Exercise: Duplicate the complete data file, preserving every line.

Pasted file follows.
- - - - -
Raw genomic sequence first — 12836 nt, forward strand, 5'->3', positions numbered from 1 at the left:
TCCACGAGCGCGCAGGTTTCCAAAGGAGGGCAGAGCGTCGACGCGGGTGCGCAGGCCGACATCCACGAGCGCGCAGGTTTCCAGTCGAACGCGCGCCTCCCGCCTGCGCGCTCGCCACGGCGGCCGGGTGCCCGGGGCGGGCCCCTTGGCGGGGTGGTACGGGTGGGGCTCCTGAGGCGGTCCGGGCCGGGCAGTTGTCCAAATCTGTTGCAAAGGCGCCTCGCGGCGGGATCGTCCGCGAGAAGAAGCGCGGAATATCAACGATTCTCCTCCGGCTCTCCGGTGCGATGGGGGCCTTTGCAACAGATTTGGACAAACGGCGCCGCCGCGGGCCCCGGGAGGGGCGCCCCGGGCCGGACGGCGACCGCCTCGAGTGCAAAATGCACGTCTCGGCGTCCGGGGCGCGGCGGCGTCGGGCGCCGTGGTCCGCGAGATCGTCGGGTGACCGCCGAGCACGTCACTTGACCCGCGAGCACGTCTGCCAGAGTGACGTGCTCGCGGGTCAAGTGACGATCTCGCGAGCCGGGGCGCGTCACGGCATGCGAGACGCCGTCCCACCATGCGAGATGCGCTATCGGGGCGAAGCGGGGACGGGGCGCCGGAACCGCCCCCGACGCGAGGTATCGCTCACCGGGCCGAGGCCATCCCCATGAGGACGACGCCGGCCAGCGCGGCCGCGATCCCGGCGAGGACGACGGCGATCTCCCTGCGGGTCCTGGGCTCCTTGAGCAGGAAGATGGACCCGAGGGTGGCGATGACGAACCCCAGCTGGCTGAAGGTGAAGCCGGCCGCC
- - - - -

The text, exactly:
Raw genomic sequence first — 12836 nt, forward strand, 5'->3', positions numbered from 1 at the left:
TCCACGAGCGCGCAGGTTTCCAAAGGAGGGCAGAGCGTCGACGCGGGTGCGCAGGCCGACATCCACGAGCGCGCAGGTTTCCAGTCGAACGCGCGCCTCCCGCCTGCGCGCTCGCCACGGCGGCCGGGTGCCCGGGGCGGGCCCCTTGGCGGGGTGGTACGGGTGGGGCTCCTGAGGCGGTCCGGGCCGGGCAGTTGTCCAAATCTGTTGCAAAGGCGCCTCGCGGCGGGATCGTCCGCGAGAAGAAGCGCGGAATATCAACGATTCTCCTCCGGCTCTCCGGTGCGATGGGGGCCTTTGCAACAGATTTGGACAAACGGCGCCGCCGCGGGCCCCGGGAGGGGCGCCCCGGGCCGGACGGCGACCGCCTCGAGTGCAAAATGCACGTCTCGGCGTCCGGGGCGCGGCGGCGTCGGGCGCCGTGGTCCGCGAGATCGTCGGGTGACCGCCGAGCACGTCACTTGACCCGCGAGCACGTCTGCCAGAGTGACGTGCTCGCGGGTCAAGTGACGATCTCGCGAGCCGGGGCGCGTCACGGCATGCGAGACGCCGTCCCACCATGCGAGATGCGCTATCGGGGCGAAGCGGGGACGGGGCGCCGGAACCGCCCCCGACGCGAGGTATCGCTCACCGGGCCGAGGCCATCCCCATGAGGACGACGCCGGCCAGCGCGGCCGCGATCCCGGCGAGGACGACGGCGATCTCCCTGCGGGTCCTGGGCTCCTTGAGCAGGAAGATGGACCCGAGGGTGGCGATGACGAACCCCAGCTGGCTGAAGGTGAAGCCGGCCGCC